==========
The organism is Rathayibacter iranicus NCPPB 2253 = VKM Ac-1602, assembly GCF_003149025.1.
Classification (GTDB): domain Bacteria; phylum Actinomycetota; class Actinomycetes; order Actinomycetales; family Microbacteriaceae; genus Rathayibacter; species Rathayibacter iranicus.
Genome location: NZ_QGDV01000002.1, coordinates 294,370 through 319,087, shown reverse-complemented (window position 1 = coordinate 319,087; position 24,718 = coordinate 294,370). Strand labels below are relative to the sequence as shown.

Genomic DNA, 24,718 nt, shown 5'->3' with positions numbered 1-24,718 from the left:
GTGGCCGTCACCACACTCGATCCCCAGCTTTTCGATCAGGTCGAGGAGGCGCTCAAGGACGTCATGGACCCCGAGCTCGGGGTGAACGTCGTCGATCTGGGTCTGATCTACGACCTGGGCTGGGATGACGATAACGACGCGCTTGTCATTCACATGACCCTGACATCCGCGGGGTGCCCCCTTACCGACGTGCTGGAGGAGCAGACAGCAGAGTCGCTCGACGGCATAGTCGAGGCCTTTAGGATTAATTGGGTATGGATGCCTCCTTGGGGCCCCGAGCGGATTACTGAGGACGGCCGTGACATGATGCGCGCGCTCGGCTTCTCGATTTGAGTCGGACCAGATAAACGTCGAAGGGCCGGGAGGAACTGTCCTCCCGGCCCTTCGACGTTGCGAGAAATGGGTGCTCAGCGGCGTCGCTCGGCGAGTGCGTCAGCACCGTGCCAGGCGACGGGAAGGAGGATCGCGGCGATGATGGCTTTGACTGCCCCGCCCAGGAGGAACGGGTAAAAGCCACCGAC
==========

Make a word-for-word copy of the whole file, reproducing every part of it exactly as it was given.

The organism is Rathayibacter iranicus NCPPB 2253 = VKM Ac-1602, assembly GCF_003149025.1.
Classification (GTDB): domain Bacteria; phylum Actinomycetota; class Actinomycetes; order Actinomycetales; family Microbacteriaceae; genus Rathayibacter; species Rathayibacter iranicus.
Genome location: NZ_QGDV01000002.1, coordinates 294,370 through 319,087, shown reverse-complemented (window position 1 = coordinate 319,087; position 24,718 = coordinate 294,370). Strand labels below are relative to the sequence as shown.

Genomic DNA, 24,718 nt, shown 5'->3' with positions numbered 1-24,718 from the left:
GTGGCCGTCACCACACTCGATCCCCAGCTTTTCGATCAGGTCGAGGAGGCGCTCAAGGACGTCATGGACCCCGAGCTCGGGGTGAACGTCGTCGATCTGGGTCTGATCTACGACCTGGGCTGGGATGACGATAACGACGCGCTTGTCATTCACATGACCCTGACATCCGCGGGGTGCCCCCTTACCGACGTGCTGGAGGAGCAGACAGCAGAGTCGCTCGACGGCATAGTCGAGGCCTTTAGGATTAATTGGGTATGGATGCCTCCTTGGGGCCCCGAGCGGATTACTGAGGACGGCCGTGACATGATGCGCGCGCTCGGCTTCTCGATTTGAGTCGGACCAGATAAACGTCGAAGGGCCGGGAGGAACTGTCCTCCCGGCCCTTCGACGTTGCGAGAAATGGGTGCTCAGCGGCGTCGCTCGGCGAGTGCGTCAGCACCGTGCCAGGCGACGGGAAGGAGGATCGCGGCGATGATGGCTTTGACTGCCCCGCCCAGGAGGAACGGGTAAAAGCCACCGAC